By Anna Jauhola
While the Hallock dam project comes to a halt for the winter to allow for settling, frustrations are high with two other projects.
The Hallock City Council discussed the dam project, along with the impending mill and overlay of Highways 75 and 175, and the ongoing airport hangar project.
Trent Berg of Houston Engineering appeared via phone at the regular meeting on Monday, Jan. 4. He told the council that all channel work in the river channel has been completed and there will be cleanup completed in the spring.
“We’ve documented where things left off this winter so we can pick up in the spring,” he said.
The main construction of the rock fish passageway, as well as two rock riffles downstream, have been completed, and the bridge abutments and beams are set and curing over the winter months.
The bridge deck will be poured in the spring, Berg said.
“The concrete beams showed up the beginning of the month. They’ve been installed and braced for the winter,” Berg said. “There’s some scaling on them that occurred during the manufacturing process, so that’ll have to be addressed.”
He said the concrete will be painted with a special coating and the scaling will be addressed before that happens.
He noted the rail anchors on the beams shifted when the beams were cast. Houston Engineering is working with subcontractor Red Stone to find a suitable solution.
The project so far has cost just over $1.5 million, with the third installment of $374,787.40 to be paid this month.
“That’s tracking pretty well. Rock can get expensive, concrete is expensive,” Berg said. “The stuff to be done next spring up above (the spillway) is not as expensive. I think we’re on track here.”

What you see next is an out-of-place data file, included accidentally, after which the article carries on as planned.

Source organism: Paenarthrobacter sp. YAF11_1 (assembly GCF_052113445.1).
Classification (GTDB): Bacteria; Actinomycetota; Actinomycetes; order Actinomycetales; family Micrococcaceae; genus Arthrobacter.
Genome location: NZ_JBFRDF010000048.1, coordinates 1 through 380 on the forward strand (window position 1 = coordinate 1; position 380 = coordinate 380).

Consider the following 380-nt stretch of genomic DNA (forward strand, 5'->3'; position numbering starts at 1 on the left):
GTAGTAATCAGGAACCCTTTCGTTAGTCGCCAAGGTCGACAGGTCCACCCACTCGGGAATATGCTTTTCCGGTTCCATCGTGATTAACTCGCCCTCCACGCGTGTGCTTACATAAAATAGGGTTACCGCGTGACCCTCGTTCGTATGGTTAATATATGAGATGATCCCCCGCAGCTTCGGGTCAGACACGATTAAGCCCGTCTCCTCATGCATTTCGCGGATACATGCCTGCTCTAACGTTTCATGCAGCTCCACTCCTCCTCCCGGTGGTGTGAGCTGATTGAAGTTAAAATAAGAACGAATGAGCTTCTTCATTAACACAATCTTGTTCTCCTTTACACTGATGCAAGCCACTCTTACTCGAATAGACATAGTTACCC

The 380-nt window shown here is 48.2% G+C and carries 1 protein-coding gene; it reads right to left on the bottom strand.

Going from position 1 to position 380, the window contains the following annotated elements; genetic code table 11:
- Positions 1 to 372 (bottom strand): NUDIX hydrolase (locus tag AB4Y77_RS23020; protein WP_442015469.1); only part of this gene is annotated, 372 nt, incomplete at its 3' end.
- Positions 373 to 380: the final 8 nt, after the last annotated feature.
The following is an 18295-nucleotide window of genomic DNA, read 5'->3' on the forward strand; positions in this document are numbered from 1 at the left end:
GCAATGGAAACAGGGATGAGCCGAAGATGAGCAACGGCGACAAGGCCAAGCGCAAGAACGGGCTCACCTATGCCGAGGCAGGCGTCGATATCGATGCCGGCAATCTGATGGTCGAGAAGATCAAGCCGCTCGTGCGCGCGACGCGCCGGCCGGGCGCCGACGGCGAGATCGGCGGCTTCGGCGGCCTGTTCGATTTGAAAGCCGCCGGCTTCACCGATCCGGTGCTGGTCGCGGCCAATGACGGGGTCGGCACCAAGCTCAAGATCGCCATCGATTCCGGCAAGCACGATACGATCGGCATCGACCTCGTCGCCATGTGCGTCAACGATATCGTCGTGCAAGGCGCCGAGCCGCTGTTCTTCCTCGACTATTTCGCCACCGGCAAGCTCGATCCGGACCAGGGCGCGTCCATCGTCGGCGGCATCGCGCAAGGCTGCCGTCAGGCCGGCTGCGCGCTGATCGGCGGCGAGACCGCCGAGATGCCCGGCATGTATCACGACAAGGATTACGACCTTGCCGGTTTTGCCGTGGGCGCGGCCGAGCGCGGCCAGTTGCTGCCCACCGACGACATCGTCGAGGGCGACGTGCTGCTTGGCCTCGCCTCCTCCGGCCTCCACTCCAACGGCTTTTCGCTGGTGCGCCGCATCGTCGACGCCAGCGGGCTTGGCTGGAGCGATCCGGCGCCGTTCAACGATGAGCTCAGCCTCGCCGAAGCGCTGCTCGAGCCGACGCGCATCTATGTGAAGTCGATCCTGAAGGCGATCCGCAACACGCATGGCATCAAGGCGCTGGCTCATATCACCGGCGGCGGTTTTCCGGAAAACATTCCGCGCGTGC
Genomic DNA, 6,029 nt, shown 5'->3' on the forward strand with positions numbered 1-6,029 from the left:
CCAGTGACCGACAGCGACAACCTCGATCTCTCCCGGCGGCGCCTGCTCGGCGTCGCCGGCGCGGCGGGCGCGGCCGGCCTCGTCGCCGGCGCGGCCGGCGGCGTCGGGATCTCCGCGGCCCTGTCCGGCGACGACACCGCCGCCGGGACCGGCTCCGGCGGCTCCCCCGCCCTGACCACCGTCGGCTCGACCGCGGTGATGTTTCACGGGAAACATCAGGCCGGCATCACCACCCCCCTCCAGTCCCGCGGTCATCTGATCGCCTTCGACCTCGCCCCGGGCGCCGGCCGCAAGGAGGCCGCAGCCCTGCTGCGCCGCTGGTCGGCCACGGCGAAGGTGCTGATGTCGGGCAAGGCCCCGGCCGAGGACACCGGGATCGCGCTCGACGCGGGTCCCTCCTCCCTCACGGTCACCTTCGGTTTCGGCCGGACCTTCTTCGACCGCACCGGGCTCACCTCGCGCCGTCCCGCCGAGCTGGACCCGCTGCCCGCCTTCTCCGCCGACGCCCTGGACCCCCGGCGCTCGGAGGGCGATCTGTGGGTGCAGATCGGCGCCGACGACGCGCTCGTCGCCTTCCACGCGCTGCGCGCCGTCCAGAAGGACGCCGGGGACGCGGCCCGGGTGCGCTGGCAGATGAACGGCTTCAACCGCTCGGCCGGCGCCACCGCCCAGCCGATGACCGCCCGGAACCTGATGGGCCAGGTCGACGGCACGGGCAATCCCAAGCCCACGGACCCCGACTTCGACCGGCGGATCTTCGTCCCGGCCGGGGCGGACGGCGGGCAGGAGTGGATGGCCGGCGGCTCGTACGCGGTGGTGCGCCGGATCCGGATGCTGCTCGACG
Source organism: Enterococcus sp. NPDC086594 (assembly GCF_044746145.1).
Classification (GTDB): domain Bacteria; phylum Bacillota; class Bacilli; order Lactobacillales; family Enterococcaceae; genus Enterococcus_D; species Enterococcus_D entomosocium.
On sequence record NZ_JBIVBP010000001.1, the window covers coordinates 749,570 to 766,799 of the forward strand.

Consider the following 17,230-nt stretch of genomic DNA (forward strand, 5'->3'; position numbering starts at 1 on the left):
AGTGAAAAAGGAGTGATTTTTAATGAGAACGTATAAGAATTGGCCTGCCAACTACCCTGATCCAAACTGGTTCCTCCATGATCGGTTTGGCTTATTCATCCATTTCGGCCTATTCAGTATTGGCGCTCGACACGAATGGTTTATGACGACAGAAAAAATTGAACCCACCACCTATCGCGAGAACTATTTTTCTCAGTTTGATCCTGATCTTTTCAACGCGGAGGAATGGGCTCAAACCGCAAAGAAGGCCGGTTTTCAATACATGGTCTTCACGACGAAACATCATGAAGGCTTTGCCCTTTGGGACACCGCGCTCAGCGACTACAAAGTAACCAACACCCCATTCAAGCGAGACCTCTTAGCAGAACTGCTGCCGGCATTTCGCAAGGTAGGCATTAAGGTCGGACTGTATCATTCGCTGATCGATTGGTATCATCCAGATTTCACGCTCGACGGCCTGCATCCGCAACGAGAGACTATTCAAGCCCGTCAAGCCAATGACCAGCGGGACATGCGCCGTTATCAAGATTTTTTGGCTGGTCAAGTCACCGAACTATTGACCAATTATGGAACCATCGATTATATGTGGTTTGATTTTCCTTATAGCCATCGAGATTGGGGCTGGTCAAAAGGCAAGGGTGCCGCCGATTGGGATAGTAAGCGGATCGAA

MnDOT highway project
This good news at the beginning of the meeting was soon left by the wayside as the council heard via phone from the Minnesota Department of Transpor-tation about additional costs associated with its highway project.
Stephen Frisco is project manager for the mill and overlay project scheduled for Highways 75 and 175 in Hallock, which could be let as early as March 2022, but construction wouldn’t likely begin until 2023.
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Frisco said the city will be responsible for the cost of adjusting 11 sanitary manholes, 20 gate valves and boxes, three gas valve boxes and relocating two fire hydrants. All this will cost $27,950 at current average bid rates. He said the utilities are in the way whether this was an Americans with Disabilities Act issue or a mill and overlay issue.
“As a city we have to pay that $27,950?” asked Councilor Mikey Totleben.
“Yes. Those utilities are in the way. Because they need to be adjusted, the city has to pay for that,” Frisco said.
He offered the city could add those items to the construction for the contractor to complete, and then form a cost agreement with MnDOT.
The council sat in shock hearing this information, agreeing that in previous meetings they’d only heard that the city would be responsible for removing 20 light poles that are in the way of construction. That cost is between $6,500 and $9,000.